Wednesday, April 17, 2013
Cahill, Hameetman Auditorium
An Astronomical Time Machine: Light Echoes from Historic Supernovae and Stellar Eruptions
Armin Rest, STScI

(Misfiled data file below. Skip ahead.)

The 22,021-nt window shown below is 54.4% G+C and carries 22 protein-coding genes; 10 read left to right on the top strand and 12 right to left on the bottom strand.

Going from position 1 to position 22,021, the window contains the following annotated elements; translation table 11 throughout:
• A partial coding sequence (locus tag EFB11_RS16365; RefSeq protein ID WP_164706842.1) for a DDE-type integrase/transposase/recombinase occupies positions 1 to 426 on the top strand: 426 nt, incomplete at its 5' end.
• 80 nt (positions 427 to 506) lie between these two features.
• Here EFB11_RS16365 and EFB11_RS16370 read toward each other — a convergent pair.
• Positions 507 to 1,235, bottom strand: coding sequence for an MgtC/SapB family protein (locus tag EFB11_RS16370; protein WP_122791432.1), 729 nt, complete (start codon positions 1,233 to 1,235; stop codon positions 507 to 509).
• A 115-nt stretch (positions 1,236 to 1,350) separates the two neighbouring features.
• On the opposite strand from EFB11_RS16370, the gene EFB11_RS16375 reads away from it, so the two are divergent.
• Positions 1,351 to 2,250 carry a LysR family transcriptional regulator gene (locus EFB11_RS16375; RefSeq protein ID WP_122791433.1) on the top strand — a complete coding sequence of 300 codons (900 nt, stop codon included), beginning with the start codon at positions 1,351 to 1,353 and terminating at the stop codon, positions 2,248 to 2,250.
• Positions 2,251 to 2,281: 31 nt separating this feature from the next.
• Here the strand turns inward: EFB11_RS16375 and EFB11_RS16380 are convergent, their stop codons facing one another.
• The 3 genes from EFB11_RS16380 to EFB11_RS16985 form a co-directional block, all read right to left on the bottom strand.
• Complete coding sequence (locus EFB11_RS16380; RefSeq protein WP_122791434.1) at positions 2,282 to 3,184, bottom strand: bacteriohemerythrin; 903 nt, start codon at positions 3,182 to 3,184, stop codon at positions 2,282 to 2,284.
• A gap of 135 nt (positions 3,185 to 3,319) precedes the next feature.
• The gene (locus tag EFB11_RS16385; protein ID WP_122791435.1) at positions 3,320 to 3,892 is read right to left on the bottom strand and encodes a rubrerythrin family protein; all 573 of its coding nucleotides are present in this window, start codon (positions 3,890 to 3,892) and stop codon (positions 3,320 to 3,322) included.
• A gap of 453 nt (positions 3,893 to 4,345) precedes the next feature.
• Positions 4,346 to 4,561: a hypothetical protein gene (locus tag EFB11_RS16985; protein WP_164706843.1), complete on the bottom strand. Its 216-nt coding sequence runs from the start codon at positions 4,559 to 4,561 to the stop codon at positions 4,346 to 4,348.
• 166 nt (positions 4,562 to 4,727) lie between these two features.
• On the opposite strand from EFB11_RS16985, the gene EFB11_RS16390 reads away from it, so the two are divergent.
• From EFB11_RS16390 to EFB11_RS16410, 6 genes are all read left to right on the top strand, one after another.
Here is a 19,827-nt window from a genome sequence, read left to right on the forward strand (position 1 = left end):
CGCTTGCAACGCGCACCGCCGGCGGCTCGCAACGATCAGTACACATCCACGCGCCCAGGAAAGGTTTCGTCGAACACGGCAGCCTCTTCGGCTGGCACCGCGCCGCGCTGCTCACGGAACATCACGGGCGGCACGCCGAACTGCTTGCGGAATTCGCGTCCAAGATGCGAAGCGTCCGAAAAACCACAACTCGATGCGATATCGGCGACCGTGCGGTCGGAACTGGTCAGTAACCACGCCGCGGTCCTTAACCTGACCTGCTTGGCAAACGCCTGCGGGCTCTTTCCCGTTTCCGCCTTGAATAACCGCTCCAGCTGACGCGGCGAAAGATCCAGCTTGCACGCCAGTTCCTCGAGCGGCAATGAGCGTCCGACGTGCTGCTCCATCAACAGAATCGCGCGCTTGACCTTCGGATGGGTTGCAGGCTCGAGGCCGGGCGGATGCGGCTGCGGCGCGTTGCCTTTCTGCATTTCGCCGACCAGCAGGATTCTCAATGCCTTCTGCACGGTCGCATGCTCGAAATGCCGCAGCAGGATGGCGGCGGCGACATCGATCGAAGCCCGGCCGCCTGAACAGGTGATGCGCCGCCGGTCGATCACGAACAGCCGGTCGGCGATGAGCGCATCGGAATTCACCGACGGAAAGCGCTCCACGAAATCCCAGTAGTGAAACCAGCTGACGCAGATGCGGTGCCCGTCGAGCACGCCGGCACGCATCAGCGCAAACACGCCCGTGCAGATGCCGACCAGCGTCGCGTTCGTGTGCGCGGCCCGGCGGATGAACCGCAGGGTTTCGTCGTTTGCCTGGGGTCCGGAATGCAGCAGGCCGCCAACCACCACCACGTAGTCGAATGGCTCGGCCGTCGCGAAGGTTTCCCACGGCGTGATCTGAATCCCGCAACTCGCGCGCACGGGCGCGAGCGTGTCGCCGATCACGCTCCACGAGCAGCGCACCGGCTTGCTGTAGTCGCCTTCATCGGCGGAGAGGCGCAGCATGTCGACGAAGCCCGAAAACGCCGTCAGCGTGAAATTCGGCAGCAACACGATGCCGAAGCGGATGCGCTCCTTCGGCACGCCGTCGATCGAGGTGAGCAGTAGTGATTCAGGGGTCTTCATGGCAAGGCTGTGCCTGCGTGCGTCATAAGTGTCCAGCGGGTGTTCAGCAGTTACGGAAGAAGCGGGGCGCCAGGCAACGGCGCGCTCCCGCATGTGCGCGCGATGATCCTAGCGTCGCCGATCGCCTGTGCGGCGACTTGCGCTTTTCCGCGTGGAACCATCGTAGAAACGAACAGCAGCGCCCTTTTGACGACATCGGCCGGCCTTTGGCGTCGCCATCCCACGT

Tycho Brahe's observations of a supernova in 1572 challenged the dogma that the celestial realm was unchanging. 440 years later we have once again seen the light that Tycho saw: some of the light from the 1572 supernova is reflected off dust and is only now reaching Earth. These light echoes, as well as ones detected from other historic events like Cas A and Eta Carinae's Great Eruption, give us a very rare opportunity in astronomy: direct observation of the cause (the explosion/eruption) and the effect (the remnant) of the same astronomical event. Furthermore, in some cases we can compare light echoes at different angles around a remnant, and thus investigate possible asymmetry in the explosion. I will discuss how the unprecedented view at these exciting events with light echoes allows us to unravel some of their secrets.